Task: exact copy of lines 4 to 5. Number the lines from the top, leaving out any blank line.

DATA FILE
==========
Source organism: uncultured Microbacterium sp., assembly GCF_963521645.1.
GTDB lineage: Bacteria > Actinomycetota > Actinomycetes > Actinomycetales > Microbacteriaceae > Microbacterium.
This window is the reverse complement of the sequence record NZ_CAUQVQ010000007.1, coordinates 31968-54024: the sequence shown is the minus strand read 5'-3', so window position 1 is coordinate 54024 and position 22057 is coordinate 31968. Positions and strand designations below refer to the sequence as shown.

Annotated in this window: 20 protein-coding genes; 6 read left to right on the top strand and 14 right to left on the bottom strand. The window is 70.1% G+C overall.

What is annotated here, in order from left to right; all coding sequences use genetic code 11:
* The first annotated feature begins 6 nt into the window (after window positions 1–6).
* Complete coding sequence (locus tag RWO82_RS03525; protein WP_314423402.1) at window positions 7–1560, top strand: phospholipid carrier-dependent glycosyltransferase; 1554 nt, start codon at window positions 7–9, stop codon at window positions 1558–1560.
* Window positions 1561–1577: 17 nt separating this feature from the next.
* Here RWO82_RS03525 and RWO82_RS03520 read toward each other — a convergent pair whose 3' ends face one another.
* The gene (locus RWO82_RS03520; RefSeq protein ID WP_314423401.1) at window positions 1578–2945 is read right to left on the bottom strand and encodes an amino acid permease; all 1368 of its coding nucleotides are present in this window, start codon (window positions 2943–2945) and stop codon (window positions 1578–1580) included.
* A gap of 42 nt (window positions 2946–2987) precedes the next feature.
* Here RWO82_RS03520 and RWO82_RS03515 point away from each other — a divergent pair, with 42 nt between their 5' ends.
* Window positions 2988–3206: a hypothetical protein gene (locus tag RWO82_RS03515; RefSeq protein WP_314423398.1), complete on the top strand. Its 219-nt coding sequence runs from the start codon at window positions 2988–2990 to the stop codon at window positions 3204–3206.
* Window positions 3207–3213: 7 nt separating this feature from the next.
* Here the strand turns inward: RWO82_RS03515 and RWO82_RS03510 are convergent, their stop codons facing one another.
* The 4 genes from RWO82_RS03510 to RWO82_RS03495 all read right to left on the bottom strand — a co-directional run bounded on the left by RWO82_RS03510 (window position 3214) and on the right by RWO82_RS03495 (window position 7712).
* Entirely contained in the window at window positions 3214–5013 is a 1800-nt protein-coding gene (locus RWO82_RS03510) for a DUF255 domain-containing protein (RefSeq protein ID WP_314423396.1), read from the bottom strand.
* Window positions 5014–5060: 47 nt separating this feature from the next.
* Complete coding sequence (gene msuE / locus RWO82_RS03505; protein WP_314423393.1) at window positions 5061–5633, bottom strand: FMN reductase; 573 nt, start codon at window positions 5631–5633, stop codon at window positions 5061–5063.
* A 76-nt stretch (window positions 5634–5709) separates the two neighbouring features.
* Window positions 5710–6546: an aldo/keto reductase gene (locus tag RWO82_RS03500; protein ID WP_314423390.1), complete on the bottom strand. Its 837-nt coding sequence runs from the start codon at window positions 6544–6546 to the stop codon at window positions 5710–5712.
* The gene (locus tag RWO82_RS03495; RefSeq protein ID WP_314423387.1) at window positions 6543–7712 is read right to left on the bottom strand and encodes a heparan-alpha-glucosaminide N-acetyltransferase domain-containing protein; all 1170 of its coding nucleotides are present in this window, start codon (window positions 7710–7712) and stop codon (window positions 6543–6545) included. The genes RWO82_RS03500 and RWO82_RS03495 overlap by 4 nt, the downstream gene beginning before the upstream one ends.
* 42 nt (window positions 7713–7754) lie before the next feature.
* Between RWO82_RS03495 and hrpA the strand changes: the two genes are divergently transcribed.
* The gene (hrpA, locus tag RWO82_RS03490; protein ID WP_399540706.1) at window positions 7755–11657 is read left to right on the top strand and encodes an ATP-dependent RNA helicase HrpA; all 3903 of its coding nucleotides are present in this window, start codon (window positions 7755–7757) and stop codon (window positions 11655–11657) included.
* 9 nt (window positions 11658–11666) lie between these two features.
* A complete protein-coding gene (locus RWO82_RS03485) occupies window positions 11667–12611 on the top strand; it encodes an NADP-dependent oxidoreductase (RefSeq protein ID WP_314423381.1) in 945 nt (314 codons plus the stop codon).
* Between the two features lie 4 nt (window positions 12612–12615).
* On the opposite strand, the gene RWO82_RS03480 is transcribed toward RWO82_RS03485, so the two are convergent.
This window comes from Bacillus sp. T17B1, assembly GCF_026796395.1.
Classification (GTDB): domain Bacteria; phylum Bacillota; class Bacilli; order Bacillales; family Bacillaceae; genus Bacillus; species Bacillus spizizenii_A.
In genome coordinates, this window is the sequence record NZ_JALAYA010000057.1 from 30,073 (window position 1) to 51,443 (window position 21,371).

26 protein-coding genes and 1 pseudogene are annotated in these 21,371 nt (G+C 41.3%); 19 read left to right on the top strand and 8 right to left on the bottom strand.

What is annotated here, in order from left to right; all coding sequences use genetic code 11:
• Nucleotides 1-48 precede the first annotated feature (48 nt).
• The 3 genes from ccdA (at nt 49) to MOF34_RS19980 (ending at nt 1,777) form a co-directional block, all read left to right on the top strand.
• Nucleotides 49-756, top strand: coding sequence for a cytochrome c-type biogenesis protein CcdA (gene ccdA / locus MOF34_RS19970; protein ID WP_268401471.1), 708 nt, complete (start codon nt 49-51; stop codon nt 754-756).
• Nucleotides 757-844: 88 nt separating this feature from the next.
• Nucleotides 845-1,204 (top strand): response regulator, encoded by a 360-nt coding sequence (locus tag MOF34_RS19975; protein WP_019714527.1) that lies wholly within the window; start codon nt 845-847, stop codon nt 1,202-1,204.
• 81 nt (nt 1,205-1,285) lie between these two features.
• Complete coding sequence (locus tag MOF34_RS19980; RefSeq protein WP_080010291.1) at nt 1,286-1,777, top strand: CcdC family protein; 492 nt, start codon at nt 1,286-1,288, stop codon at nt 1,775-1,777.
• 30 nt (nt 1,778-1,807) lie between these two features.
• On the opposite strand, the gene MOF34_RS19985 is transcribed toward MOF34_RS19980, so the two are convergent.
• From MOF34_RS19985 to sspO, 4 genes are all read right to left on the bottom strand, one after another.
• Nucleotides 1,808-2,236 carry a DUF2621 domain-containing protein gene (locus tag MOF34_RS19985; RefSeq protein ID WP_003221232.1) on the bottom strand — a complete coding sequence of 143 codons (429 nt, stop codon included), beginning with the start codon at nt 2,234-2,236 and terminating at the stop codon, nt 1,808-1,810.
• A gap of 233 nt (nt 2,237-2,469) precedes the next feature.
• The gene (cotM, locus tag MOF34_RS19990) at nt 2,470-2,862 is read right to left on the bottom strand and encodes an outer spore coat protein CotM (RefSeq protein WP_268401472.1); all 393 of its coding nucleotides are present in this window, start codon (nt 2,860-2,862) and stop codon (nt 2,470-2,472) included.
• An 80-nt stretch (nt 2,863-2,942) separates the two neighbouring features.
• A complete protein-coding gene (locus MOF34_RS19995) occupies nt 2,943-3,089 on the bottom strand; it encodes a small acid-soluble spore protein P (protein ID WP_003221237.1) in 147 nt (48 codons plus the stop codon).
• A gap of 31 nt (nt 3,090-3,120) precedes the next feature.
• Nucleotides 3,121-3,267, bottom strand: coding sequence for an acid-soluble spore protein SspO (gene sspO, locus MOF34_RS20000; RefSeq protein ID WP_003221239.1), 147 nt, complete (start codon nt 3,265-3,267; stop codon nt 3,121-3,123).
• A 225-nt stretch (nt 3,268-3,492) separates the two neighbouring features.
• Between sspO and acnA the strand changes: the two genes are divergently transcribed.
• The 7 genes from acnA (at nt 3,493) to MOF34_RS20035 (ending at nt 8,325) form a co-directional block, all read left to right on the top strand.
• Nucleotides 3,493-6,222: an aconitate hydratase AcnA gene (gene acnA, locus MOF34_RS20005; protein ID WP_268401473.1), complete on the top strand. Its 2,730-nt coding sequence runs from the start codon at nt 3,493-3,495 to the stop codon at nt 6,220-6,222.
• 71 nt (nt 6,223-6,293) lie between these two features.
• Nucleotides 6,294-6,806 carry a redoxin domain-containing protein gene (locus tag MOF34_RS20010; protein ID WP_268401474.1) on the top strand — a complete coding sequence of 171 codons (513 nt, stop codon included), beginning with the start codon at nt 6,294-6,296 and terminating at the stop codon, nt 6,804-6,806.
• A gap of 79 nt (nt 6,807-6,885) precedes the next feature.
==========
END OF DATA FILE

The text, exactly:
Annotated in this window: 20 protein-coding genes; 6 read left to right on the top strand and 14 right to left on the bottom strand. The window is 70.1% G+C overall.

What is annotated here, in order from left to right; all coding sequences use genetic code 11: